Food Safety: Don’t Let Spoiled Food Spoil Your Summer Fun

Food Safety Don’t Let Spoiled Food Spoil Your Summer Fun

Warm weather is here and that means picnics, barbecues and all kinds of outdoor entertaining. Each year millions of people head outdoors to enjoy dining and entertaining in the summer weather. And each year millions of people fall ill due to food poisoning, which occurs after consuming foods that are contaminated during preparation. To lower your risk of food-related illnesses, and to lower your risk of ruining your summer fun, follow these practical food safety guidelines.

Focus on cleanliness

  • Wash your hands using hot, soapy water before handling food and between touching different types of food.
  • Always wash cutting boards, knives, utensils, dishes and countertops used to cut meat with soapy, hot water right away—before you use them for other foods.
  • Clean all work surfaces and equipment after each task, especially when handling raw foods.
  • Wash fresh produce before preparing or eating.
  • Consider using paper towels or disposable wipes to clean up kitchen surfaces.

Thaw Food Wisely

When thawing food, outer sections warm up faster than inner sections, which can cause microorganisms to grow. That is why it is important to follow the correct thawing suggestions below, depending on your method, to prevent the growth of microorganisms:

  • In the refrigerator – Thaw food at 41°F or lower to keep harmful microorganisms from growing.
  • Under running water – Thaw food at about 70°F or lower.
  • In the microwave – Only thaw food in the microwave if the food will be cooked immediately.
  • During the cooking process – Some foods can be thawed while cooking, such as frozen hamburger patties on a grill.

Don’t Let Spoiled Food Spoil Your Summer FunPrepare Food Safely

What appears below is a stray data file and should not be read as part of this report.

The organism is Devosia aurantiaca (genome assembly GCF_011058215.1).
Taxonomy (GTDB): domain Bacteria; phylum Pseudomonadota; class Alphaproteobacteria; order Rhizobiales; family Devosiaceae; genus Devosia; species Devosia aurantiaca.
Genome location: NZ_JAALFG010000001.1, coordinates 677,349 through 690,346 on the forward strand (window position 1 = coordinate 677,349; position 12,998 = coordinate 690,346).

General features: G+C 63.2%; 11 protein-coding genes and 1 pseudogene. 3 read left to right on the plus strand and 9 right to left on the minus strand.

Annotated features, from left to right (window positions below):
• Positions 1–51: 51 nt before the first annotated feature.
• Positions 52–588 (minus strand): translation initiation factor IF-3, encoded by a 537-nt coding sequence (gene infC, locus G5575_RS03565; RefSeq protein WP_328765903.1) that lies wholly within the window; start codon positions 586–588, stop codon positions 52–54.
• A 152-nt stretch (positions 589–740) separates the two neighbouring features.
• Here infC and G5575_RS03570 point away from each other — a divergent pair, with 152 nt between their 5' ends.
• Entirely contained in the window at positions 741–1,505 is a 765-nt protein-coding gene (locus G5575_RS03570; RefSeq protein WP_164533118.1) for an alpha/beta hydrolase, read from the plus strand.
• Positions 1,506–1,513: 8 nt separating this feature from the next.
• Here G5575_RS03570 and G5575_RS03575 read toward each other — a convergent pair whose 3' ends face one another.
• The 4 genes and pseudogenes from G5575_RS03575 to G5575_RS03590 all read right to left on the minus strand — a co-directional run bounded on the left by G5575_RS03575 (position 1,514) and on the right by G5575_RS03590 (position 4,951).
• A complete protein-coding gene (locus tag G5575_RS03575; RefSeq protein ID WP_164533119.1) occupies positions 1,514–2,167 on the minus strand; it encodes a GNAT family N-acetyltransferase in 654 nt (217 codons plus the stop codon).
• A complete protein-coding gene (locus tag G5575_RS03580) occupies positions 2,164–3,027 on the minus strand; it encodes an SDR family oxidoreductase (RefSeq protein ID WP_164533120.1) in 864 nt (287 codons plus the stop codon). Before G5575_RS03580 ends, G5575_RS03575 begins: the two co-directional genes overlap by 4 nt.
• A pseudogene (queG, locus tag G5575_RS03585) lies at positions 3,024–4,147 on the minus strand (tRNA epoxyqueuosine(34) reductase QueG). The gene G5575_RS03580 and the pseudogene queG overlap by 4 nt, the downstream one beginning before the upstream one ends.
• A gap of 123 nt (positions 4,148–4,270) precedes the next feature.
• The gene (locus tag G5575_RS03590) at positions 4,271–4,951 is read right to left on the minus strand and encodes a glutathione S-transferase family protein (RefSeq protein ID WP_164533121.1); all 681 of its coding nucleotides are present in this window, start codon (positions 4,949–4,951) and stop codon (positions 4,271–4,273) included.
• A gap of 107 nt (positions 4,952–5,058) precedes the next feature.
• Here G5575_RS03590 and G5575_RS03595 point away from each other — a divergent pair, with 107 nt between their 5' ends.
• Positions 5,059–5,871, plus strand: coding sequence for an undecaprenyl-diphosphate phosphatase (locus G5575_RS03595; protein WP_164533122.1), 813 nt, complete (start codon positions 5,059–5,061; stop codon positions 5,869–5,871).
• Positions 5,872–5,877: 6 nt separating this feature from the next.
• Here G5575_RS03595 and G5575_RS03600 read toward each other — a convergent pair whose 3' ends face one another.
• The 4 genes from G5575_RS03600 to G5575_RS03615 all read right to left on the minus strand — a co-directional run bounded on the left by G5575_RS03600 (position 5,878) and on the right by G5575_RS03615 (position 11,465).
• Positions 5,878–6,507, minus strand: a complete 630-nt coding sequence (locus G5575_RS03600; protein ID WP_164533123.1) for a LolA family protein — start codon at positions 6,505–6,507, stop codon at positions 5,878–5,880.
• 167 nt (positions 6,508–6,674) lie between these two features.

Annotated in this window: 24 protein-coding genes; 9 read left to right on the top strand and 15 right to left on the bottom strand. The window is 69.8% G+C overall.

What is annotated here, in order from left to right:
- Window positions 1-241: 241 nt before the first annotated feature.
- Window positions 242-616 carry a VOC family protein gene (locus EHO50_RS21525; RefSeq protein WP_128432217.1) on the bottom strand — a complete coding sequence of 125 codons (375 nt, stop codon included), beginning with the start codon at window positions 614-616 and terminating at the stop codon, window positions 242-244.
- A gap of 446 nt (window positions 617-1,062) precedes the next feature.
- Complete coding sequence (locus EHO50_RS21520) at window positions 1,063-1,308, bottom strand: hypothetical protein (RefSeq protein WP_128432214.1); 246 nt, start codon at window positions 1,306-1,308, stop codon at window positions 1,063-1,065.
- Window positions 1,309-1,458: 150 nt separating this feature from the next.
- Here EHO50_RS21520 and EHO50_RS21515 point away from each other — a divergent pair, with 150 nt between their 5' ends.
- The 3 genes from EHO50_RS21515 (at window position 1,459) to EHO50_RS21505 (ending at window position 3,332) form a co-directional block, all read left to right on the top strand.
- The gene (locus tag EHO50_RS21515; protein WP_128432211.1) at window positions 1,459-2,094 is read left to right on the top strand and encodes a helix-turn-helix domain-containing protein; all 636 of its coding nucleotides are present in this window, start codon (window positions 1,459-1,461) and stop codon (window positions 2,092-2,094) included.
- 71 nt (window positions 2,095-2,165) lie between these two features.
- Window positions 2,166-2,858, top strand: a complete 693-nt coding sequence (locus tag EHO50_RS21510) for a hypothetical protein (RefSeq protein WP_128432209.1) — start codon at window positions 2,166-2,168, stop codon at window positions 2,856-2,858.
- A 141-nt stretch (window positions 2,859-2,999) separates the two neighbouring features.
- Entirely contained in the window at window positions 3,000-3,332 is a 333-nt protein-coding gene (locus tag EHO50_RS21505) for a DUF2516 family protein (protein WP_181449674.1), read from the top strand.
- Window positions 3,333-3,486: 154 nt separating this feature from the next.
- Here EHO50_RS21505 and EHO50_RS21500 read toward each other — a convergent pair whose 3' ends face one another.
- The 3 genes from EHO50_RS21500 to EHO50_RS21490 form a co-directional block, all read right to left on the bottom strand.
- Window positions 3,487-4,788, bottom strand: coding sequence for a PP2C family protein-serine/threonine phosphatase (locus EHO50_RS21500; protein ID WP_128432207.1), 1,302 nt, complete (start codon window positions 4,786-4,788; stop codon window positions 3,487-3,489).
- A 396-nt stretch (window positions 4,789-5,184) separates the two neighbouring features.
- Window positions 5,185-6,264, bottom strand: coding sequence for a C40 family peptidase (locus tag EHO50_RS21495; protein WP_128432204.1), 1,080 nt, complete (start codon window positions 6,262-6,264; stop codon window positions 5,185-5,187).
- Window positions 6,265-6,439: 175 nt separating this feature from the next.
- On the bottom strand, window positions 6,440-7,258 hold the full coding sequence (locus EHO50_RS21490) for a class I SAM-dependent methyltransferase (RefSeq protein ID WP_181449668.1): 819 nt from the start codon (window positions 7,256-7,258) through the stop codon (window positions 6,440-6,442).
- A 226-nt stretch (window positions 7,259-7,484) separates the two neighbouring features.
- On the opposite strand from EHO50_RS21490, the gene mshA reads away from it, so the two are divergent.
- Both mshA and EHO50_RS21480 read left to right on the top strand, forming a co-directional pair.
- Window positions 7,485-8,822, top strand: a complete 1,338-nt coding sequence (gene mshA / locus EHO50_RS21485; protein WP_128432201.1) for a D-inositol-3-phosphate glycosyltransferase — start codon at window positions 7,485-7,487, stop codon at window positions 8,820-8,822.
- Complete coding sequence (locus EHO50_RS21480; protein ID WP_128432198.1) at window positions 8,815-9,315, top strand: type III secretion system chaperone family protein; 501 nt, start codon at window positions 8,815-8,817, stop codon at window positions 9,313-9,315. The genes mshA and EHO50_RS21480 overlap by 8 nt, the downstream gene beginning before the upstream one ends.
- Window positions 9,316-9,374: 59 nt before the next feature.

To ensure that you are safely preparing food, you should prevent cross-contamination—the transfer of microorganisms from one food or surface to another—and use proper time and temperature control. To avoid cross-contamination, adhere to the following practices:

  • Store raw meat, chicken, turkey and seafood in sealed, wrapped containers in the refrigerator.
  • Keep raw meat, chicken, turkey and seafood away from foods that will not be cooked and from foods that are already cooked.
  • Never place cooked food on a plate or cutting board that previously held raw meat, chicken, turkey or seafood.
  • Use separate cutting boards and utensils for raw and already prepared/cooked foods.

Cook Food Properly

  • Use a food thermometer to make sure meats, chicken, turkey, fish and casseroles are cooked to a safe internal temperature.
  • Cook roasts and steaks to at least 145° F.
  • Cook ground meat to at least 160° F.
  • Cook whole chicken or turkey to 180° F.
  • Cook eggs until the yolk and white are firm, not runny. Don’t use recipes in which unpasteurized eggs remain raw or only partially cooked.
  • Cook fish until it flakes easily with a fork.

Store Food Appropriately

Keeping food at the correct temperature is an important component of food safety.  When food is laid out for serving, time spent in the temperature danger zone must be minimized. When being reheated, food must reach the correct temperature in the right amount of time. To properly cool food:

  • Control time and temperature: The temperature danger zone is between 41°F and 135°F, because microorganisms that cause foodborne illnesses grow and multiply in this range.
  • Divide large quantities of food into small shallow containers for quicker cooling.
  • Refrigerate or freeze prepared food and leftovers within two hours.
  • Place the food in an ice-water bath and stir frequently.
  • Stir food to cool it faster and more evenly.
  • To properly reheat food, it must reach an internal temperature of 165°F for at least 15 seconds. If this temperature is not reached within two hours, the food should be discarded.
  • Keep your refrigerator at 40° F or below. Don’t pack it too full; cool air needs to circulate.